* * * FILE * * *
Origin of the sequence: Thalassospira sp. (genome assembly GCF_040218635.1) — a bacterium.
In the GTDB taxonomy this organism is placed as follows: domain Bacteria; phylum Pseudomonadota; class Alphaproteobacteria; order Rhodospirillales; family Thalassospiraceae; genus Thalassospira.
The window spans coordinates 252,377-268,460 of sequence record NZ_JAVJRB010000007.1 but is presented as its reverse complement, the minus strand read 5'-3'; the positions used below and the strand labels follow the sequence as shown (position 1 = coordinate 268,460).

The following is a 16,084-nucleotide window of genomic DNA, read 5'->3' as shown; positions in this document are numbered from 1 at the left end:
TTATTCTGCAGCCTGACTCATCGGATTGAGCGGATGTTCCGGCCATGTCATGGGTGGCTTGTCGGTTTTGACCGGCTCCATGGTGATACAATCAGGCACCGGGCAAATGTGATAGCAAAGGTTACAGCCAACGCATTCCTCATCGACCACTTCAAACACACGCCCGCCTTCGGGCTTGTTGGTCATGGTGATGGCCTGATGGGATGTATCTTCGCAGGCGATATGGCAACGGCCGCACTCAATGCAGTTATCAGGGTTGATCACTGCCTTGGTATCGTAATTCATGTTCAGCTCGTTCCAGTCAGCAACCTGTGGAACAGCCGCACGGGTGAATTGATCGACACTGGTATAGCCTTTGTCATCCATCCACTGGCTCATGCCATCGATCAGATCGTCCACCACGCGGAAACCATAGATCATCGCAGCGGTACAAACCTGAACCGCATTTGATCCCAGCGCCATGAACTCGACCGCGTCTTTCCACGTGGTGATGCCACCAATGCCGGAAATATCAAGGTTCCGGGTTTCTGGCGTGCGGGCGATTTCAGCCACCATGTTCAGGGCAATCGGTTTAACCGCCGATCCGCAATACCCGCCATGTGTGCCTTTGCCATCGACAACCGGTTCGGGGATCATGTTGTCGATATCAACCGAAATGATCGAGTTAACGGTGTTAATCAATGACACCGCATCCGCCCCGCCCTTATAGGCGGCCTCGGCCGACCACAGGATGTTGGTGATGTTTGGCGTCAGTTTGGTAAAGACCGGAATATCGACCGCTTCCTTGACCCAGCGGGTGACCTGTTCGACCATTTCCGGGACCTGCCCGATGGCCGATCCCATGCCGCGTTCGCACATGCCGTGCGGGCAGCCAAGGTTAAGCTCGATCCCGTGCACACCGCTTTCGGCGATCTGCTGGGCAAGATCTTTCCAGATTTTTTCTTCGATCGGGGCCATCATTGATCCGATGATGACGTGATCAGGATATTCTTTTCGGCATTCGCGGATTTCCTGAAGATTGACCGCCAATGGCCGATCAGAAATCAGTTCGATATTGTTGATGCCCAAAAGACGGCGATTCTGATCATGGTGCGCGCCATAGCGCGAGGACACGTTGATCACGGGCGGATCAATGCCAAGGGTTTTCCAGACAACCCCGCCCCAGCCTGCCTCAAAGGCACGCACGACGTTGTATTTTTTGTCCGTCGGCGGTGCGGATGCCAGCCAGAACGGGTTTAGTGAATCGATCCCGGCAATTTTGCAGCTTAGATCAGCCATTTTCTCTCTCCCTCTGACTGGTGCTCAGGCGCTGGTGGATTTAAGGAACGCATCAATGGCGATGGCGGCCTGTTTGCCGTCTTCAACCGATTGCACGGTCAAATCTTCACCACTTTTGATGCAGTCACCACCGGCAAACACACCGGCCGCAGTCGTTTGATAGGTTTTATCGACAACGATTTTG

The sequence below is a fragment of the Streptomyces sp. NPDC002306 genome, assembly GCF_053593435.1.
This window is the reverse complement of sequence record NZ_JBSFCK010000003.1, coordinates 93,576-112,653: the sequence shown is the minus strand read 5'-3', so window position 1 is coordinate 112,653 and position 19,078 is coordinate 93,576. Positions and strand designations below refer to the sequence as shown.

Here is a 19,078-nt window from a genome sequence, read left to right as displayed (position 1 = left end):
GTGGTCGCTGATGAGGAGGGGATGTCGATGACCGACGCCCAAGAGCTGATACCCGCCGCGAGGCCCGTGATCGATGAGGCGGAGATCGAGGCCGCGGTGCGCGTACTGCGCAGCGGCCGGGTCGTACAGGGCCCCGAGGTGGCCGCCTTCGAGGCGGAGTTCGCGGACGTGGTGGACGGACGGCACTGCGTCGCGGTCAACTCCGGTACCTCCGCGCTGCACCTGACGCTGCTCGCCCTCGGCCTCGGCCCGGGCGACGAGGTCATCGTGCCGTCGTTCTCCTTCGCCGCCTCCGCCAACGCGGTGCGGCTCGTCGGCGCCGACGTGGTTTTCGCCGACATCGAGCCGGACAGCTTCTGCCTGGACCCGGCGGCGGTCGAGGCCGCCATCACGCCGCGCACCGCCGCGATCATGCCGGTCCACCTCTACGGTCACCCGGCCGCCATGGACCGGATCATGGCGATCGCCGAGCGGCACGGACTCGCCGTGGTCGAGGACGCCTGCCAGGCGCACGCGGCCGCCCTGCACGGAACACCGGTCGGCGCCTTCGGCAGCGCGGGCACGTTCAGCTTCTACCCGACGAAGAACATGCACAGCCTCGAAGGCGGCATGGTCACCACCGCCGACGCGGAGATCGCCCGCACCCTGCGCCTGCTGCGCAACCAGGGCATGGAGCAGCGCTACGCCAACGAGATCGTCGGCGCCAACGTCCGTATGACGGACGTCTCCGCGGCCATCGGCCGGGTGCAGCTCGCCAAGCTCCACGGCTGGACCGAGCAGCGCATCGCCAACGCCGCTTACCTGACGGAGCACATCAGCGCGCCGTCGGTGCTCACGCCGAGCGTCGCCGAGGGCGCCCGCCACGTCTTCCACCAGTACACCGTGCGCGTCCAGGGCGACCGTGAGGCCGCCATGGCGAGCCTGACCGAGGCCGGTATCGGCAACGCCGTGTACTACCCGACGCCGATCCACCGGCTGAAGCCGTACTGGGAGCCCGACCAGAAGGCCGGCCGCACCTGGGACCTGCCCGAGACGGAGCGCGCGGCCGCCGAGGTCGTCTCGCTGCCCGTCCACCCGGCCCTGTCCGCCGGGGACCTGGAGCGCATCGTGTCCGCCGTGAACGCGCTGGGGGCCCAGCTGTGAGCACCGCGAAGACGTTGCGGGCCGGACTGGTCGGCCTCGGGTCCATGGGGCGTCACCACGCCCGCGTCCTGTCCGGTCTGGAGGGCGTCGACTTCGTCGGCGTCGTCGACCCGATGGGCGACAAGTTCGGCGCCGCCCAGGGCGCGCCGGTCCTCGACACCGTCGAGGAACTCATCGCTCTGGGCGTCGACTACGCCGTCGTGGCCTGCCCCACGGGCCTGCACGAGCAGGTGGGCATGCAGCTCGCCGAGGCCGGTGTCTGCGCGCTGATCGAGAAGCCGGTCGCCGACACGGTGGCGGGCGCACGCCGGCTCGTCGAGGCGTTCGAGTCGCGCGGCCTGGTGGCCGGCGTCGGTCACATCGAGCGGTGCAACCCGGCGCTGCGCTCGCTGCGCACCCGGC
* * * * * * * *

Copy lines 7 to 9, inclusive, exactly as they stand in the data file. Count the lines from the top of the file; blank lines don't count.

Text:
This window is the reverse complement of sequence record NZ_JBSFCK010000003.1, coordinates 93,576-112,653: the sequence shown is the minus strand read 5'-3', so window position 1 is coordinate 112,653 and position 19,078 is coordinate 93,576. Positions and strand designations below refer to the sequence as shown.

Here is a 19,078-nt window from a genome sequence, read left to right as displayed (position 1 = left end):
GTGGTCGCTGATGAGGAGGGGATGTCGATGACCGACGCCCAAGAGCTGATACCCGCCGCGAGGCCCGTGATCGATGAGGCGGAGATCGAGGCCGCGGTGCGCGTACTGCGCAGCGGCCGGGTCGTACAGGGCCCCGAGGTGGCCGCCTTCGAGGCGGAGTTCGCGGACGTGGTGGACGGACGGCACTGCGTCGCGGTCAACTCCGGTACCTCCGCGCTGCACCTGACGCTGCTCGCCCTCGGCCTCGGCCCGGGCGACGAGGTCATCGTGCCGTCGTTCTCCTTCGCCGCCTCCGCCAACGCGGTGCGGCTCGTCGGCGCCGACGTGGTTTTCGCCGACATCGAGCCGGACAGCTTCTGCCTGGACCCGGCGGCGGTCGAGGCCGCCATCACGCCGCGCACCGCCGCGATCATGCCGGTCCACCTCTACGGTCACCCGGCCGCCATGGACCGGATCATGGCGATCGCCGAGCGGCACGGACTCGCCGTGGTCGAGGACGCCTGCCAGGCGCACGCGGCCGCCCTGCACGGAACACCGGTCGGCGCCTTCGGCAGCGCGGGCACGTTCAGCTTCTACCCGACGAAGAACATGCACAGCCTCGAAGGCGGCATGGTCACCACCGCCGACGCGGAGATCGCCCGCACCCTGCGCCTGCTGCGCAACCAGGGCATGGAGCAGCGCTACGCCAACGAGATCGTCGGCGCCAACGTCCGTATGACGGACGTCTCCGCGGCCATCGGCCGGGTGCAGCTCGCCAAGCTCCACGGCTGGACCGAGCAGCGCATCGCCAACGCCGCTTACCTGACGGAGCACATCAGCGCGCCGTCGGTGCTCACGCCGAGCGTCGCCGAGGGCGCCCGCCACGTCTTCCACCAGTACACCGTGCGCGTCCAGGGCGACCGTGAGGCCGCCATGGCGAGCCTGACCGAGGCCGGTATCGGCAACGCCGTGTACTACCCGACGCCGATCCACCGGCTGAAGCCGTACTGGGAGCCCGACCAGAAGGCCGGCCGCACCTGGGACCTGCCCGAGACGGAGCGCGCGGCCGCCGAGGTCGTCTCGCTGCCCGTCCACCCGGCCCTGTCCGCCGGGGACCTGGAGCGCATCGTGTCCGCCGTGAACGCGCTGGGGGCCCAGCTGTGAGCACCGCGAAGACGTTGCGGGCCGGACTGGTCGGCCTCGGGTCCATGGGGCGTCACCACGCCCGCGTCCTGTCCGGTCTGGAGGGCGTCGACTTCGTCGGCGTCGTCGACCCGATGGGCGACAAGTTCGGCGCCGCCCAGGGCGCGCCGGTCCTCGACACCGTCGAGGAACTCATCGCTCTGGGCGTCGACTACGCCGTCGTGGCCTGCCCCACGGGCCTGCACGAGCAGGTGGGCATGCAGCTCGCCGAGGCCGGTGTCTGCGCGCTGATCGAGAAGCCGGTCGCCGACACGGTGGCGGGCGCACGCCGGCTCGTCGAGGCGTTCGAGTCGCGCGGCCTGGTGGCCGGCGTCGGTCACATCGAGCGGTGCAACCCGGCGCTGCGCTCGCTGCGCACCCGGC